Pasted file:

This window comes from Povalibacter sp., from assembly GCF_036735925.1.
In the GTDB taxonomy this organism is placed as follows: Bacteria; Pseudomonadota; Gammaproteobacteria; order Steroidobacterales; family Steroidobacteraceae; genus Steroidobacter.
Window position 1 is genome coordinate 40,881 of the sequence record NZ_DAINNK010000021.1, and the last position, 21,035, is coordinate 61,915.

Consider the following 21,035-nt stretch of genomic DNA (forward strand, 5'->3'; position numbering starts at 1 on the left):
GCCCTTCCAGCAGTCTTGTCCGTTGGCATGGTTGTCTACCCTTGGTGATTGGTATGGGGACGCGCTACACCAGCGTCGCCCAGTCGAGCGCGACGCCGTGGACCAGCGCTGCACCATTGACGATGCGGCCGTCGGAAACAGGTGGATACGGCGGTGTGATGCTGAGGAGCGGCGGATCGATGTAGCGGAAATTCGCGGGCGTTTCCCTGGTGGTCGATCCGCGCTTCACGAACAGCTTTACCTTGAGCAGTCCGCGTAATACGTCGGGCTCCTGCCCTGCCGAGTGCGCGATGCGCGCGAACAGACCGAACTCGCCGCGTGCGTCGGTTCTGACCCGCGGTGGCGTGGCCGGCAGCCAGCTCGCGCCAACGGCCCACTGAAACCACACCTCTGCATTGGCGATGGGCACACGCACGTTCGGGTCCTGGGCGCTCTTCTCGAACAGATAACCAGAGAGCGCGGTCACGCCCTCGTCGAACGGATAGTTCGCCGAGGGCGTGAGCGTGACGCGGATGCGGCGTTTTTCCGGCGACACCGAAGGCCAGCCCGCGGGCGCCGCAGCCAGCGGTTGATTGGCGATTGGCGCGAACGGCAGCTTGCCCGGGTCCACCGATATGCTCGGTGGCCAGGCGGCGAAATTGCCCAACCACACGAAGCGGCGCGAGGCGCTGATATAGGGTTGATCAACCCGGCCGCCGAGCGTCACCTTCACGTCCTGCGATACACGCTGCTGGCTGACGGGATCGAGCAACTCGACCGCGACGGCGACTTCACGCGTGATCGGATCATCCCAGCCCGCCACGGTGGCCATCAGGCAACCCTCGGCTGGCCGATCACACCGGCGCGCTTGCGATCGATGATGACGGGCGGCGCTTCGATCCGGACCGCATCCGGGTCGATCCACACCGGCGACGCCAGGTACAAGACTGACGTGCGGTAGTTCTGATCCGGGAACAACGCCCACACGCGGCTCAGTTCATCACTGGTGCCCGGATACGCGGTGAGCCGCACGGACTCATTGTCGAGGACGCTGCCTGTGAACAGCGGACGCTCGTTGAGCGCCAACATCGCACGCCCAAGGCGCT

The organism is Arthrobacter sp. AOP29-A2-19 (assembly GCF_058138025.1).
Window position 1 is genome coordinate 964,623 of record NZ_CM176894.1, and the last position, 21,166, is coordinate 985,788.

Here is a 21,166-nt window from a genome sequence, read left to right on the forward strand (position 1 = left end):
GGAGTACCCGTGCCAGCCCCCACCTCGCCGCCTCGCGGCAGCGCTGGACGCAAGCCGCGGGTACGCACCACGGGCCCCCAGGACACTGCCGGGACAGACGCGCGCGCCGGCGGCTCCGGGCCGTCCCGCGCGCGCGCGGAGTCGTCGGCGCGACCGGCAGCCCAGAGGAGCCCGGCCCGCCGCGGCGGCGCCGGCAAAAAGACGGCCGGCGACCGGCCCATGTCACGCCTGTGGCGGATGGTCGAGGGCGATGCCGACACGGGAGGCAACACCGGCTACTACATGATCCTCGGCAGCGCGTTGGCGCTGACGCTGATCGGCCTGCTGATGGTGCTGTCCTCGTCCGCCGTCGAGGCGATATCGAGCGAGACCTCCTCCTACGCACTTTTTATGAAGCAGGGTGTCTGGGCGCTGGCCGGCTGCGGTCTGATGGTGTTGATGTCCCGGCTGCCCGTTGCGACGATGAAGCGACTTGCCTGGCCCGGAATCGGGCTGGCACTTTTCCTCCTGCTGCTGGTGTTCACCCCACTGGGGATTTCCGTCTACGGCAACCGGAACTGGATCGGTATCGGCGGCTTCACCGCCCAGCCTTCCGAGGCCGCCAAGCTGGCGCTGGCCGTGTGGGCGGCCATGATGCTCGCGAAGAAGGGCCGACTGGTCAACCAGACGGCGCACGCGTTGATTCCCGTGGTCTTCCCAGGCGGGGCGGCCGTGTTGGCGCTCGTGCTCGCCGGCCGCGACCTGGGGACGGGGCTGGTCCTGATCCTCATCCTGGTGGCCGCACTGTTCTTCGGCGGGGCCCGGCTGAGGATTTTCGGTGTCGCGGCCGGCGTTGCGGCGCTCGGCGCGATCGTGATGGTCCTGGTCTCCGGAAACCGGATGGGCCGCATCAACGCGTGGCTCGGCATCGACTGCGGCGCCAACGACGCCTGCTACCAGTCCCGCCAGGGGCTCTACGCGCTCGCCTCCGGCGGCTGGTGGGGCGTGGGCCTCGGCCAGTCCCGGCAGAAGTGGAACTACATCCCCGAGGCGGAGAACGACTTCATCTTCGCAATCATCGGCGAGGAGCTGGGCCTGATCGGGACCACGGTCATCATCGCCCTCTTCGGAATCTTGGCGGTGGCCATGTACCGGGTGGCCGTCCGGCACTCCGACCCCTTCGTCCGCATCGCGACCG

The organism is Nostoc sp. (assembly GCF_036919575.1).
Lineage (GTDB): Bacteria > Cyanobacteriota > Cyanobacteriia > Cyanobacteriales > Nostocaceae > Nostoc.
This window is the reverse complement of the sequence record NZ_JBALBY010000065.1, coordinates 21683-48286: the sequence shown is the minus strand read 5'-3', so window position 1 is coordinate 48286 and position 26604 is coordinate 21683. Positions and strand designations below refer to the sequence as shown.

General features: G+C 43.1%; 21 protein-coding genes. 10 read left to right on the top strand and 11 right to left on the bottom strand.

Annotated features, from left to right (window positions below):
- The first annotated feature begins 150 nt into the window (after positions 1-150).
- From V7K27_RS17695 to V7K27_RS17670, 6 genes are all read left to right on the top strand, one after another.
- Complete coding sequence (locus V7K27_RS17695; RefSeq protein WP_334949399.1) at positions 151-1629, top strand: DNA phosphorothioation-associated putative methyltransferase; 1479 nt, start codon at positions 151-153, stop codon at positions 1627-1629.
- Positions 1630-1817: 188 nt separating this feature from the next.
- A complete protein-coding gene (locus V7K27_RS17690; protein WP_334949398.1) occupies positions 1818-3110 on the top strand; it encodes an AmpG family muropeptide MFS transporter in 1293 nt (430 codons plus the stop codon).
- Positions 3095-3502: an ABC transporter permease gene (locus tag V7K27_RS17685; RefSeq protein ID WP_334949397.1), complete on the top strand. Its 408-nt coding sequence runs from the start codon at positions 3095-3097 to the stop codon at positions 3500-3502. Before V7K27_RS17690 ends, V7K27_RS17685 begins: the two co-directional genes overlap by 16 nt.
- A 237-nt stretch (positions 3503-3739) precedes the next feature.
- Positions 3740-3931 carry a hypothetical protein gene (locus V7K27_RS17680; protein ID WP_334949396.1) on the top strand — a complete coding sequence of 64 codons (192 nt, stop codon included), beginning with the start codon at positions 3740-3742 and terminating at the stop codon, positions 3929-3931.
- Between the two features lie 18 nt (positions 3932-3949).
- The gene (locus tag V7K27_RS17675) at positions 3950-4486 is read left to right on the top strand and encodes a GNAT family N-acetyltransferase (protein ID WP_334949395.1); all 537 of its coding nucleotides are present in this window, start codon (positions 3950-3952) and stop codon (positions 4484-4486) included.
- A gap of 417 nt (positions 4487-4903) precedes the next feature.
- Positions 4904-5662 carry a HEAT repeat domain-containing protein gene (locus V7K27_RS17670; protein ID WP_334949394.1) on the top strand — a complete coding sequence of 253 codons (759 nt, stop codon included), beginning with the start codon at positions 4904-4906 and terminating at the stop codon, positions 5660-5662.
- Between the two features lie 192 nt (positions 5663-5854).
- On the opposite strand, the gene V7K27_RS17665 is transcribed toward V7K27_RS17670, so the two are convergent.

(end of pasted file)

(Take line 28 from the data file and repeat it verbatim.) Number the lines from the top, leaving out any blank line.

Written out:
- On the opposite strand, the gene V7K27_RS17665 is transcribed toward V7K27_RS17670, so the two are convergent.